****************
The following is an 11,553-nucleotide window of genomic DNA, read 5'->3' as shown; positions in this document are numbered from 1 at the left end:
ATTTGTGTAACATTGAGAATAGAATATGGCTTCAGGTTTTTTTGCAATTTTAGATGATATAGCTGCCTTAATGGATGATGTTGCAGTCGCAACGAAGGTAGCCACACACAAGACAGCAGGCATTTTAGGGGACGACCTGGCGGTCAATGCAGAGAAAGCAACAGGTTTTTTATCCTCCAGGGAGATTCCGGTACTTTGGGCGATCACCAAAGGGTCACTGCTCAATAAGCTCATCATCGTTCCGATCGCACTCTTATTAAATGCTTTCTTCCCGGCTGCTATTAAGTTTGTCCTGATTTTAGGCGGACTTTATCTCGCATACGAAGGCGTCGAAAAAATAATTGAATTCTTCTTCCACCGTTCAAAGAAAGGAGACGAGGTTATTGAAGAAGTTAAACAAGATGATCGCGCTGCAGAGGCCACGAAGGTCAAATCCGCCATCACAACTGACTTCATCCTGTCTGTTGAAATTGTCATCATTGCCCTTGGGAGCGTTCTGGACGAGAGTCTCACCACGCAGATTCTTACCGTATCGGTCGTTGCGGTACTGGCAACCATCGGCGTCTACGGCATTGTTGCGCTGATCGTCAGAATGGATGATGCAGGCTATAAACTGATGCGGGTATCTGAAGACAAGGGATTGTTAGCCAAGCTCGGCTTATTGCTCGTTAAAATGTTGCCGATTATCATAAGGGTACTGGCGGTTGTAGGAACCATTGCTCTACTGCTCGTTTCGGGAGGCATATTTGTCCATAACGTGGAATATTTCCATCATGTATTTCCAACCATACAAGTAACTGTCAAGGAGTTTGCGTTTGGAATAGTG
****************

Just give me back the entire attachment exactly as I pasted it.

The following is an 11,553-nucleotide window of genomic DNA, read 5'->3' as shown; positions in this document are numbered from 1 at the left end:
ATTTGTGTAACATTGAGAATAGAATATGGCTTCAGGTTTTTTTGCAATTTTAGATGATATAGCTGCCTTAATGGATGATGTTGCAGTCGCAACGAAGGTAGCCACACACAAGACAGCAGGCATTTTAGGGGACGACCTGGCGGTCAATGCAGAGAAAGCAACAGGTTTTTTATCCTCCAGGGAGATTCCGGTACTTTGGGCGATCACCAAAGGGTCACTGCTCAATAAGCTCATCATCGTTCCGATCGCACTCTTATTAAATGCTTTCTTCCCGGCTGCTATTAAGTTTGTCCTGATTTTAGGCGGACTTTATCTCGCATACGAAGGCGTCGAAAAAATAATTGAATTCTTCTTCCACCGTTCAAAGAAAGGAGACGAGGTTATTGAAGAAGTTAAACAAGATGATCGCGCTGCAGAGGCCACGAAGGTCAAATCCGCCATCACAACTGACTTCATCCTGTCTGTTGAAATTGTCATCATTGCCCTTGGGAGCGTTCTGGACGAGAGTCTCACCACGCAGATTCTTACCGTATCGGTCGTTGCGGTACTGGCAACCATCGGCGTCTACGGCATTGTTGCGCTGATCGTCAGAATGGATGATGCAGGCTATAAACTGATGCGGGTATCTGAAGACAAGGGATTGTTAGCCAAGCTCGGCTTATTGCTCGTTAAAATGTTGCCGATTATCATAAGGGTACTGGCGGTTGTAGGAACCATTGCTCTACTGCTCGTTTCGGGAGGCATATTTGTCCATAACGTGGAATATTTCCATCATGTATTTCCAACCATACAAGTAACTGTCAAGGAGTTTGCGTTTGGAATAGTG